- When measuring global trade in U.S. dollars, the appreciation of the dollar weighs on the dollar value of trade, independently of the unit volume. Merchandise trade volume grew 17% from January 2008 to January 2020, according to the widely watched World Trade Monitor, prepared by the Netherlands Bureau of Economy Policy Analysis. But when observing trade by value, a rising dollar appeared to erase that gain. The broad trade-weighted value of the U.S. dollar rose 35%, from 95 to 128, from mid-2008 to the end of 2019.
As a result of these distortions, looking at world trade volume instead of its dollar value tends to be more insightful in identifying the trend in globalization.
The idea of economic globalization defined as the sourcing of production in one country with the lowest labor cost and exporting the final product to be sold everywhere else is now outdated. With the advances in robotics and other manufacturing technology, labor has a smaller cost input to manufactured products. Equipment miniaturization and localization of manufacturing has allowed for multiple redundant supply chains as well as local customization for products sold around the world, generating profits for companies independent of where they are headquartered. Sales and profits remain globalized even as the goods being sold may rely less on cross-border transportation.
The rapidly growing digital economy takes globalization even further. Services were once hard to export, and goods made up the vast bulk of international trade. But now, cross-border data traffic is exploding and services such as software, apps, video games, music, and video can all be produced and distributed virtually anywhere.
Those who view globalization from only a political perspective may be surprised. Future developments in drivers of economic globalization may have different impacts:
- Countries seeking domestic renewable energy supplies may act as a drag on global trade in energy resources, but global sourcing of green technologies being adopted may be a potentially significant offset. As an example, the MSCI Alternative Energy Index is made up of producers of green energy solutions from around the world (ex. U.S. 32%, Denmark 21%, China 16%, Canada 6%, India 4%).
- The localization and vertical integration of supply chains within emerging-market economies has likely reduced some cross-border trade in intermediate goods. What this means is that a larger portion of overall supply chains are falling within one country moreso than in the past, and therefore products cross borders fewer times during the manufacturing process. The impact of these business decisions can be observed by the falling share of intermediate goods exports relative to final goods exports, especially in China. Yet, this may be offset by scope for a finer division of supply chains in frontier markets like Africa, South America, and less-developed parts of Asia.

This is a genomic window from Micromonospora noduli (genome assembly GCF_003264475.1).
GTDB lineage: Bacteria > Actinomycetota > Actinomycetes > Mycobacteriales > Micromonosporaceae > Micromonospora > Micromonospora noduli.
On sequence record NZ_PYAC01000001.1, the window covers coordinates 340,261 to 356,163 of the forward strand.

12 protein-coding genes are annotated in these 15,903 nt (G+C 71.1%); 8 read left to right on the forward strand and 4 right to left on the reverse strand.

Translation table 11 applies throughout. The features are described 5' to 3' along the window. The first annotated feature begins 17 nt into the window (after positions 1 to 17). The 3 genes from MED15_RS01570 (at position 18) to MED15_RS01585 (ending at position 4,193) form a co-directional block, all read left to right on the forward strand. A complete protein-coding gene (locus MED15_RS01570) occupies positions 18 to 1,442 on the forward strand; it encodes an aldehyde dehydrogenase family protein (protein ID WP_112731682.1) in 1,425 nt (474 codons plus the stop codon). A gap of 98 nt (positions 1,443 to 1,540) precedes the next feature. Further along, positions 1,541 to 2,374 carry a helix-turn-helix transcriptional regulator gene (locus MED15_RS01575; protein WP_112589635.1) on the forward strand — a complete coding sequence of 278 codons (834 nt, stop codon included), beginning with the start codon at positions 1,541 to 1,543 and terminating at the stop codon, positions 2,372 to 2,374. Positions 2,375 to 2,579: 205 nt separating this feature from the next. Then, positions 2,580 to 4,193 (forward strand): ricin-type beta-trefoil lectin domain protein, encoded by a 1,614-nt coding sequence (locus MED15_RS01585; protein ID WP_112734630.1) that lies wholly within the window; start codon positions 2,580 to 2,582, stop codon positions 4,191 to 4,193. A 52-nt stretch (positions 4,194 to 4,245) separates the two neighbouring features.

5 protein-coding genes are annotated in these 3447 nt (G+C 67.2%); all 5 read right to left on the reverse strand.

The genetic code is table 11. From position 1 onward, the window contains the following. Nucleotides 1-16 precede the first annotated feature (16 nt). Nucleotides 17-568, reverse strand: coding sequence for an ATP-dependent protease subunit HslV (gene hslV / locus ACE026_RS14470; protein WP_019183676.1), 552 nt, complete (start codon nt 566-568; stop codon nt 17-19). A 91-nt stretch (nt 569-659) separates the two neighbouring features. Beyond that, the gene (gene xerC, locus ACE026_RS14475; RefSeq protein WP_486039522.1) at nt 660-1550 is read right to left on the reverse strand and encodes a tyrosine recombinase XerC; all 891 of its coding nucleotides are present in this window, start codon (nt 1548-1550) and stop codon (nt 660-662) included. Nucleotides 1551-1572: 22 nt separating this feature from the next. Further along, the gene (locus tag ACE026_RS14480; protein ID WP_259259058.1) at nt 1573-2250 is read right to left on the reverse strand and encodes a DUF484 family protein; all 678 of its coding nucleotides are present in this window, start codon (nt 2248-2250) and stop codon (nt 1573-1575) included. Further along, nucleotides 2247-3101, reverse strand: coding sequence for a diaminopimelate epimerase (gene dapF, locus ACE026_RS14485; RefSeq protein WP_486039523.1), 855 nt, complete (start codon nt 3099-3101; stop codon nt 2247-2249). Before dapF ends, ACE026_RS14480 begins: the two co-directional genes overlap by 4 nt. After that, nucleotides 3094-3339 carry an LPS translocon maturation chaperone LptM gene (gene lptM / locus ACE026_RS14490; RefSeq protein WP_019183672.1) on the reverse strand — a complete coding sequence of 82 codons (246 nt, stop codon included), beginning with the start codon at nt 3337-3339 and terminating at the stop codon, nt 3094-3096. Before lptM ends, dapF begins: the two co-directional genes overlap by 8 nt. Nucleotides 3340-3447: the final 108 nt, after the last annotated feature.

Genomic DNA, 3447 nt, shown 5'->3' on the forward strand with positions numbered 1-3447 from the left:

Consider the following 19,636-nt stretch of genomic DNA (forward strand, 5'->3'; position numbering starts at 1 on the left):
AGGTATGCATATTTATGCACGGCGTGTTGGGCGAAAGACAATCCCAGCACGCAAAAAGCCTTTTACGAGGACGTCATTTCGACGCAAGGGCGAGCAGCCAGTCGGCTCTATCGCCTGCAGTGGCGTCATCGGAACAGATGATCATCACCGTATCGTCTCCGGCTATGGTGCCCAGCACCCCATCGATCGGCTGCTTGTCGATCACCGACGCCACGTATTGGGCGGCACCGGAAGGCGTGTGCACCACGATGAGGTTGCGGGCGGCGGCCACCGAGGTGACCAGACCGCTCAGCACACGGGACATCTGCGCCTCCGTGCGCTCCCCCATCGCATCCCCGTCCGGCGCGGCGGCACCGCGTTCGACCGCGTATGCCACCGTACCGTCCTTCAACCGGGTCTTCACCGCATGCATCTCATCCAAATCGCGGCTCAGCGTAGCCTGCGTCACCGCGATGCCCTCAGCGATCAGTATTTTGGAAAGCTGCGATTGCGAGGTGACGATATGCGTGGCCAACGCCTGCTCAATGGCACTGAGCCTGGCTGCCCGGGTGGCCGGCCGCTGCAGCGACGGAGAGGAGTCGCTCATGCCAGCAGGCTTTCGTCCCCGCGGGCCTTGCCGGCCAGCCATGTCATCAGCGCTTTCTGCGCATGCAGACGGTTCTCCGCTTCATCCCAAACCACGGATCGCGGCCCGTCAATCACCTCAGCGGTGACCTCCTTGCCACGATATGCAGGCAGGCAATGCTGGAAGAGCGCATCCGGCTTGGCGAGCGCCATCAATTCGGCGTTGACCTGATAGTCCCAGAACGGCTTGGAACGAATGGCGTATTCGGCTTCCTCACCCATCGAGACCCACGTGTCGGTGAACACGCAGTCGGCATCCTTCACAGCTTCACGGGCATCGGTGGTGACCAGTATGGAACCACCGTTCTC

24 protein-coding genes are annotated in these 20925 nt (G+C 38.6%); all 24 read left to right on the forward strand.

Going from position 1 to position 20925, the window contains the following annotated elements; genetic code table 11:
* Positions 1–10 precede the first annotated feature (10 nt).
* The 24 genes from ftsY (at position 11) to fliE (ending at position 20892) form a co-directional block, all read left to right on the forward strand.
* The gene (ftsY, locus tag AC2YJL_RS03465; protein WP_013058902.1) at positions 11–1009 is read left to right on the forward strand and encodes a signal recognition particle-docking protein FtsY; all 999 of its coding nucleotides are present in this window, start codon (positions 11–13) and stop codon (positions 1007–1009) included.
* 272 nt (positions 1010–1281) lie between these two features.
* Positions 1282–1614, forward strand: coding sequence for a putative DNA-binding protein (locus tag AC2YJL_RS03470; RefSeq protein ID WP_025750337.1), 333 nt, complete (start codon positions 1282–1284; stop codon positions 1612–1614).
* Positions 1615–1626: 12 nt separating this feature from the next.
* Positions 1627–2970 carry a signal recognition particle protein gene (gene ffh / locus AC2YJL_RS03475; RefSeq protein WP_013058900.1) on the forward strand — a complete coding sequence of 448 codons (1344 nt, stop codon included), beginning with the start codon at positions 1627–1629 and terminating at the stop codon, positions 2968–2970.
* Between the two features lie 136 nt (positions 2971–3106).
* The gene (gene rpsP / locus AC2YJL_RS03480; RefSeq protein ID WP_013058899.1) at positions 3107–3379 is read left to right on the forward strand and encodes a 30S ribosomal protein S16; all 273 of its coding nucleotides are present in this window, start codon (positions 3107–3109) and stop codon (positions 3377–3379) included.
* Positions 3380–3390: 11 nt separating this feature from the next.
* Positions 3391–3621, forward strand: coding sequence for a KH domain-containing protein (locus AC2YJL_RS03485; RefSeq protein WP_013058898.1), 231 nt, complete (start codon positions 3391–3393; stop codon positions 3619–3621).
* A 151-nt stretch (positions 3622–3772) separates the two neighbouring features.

- Ultimately, history shows that global trade grows in sync with global economic growth. It pulls back in recessions and grows during expansions.
Of course, there will also be other unknown factors yet to emerge and influence the trend in global trade.
Does it matter?
The political deglobalization taking place in recent years might not matter that much to investors. It didn't result in a stall in the sales of multinational companies nor a decline in the international portion of those sales. As overall sales have climbed, the international share has remained consistent at around 40% for companies in the U.S. and Europe and around 55% for companies in Japan, according to data from FactSet.
Percentage of sales generated internationally
Source: Charles Schwab, FactSet data as of 4/8/2022.
Share of domestic sales for S&P 500 and MSCI Japan Index and share of European region sales for MSCI Europe Index per FactSet GeoRev data.
Political deglobalization could lead to some reshoring of industries deemed essential and some companies linked to national security issues may be impacted. But political deglobalization may have little impact on economic globalization or corporate profits—the main driver for stock market returns over the long-term. This likely means there is little reason for investors to deglobalize their portfolios, despite the headlines.
Michelle Gibley, CFA®, Director of International Research, and Heather O'Leary, Senior Global Investment Research Analyst, contributed to this report.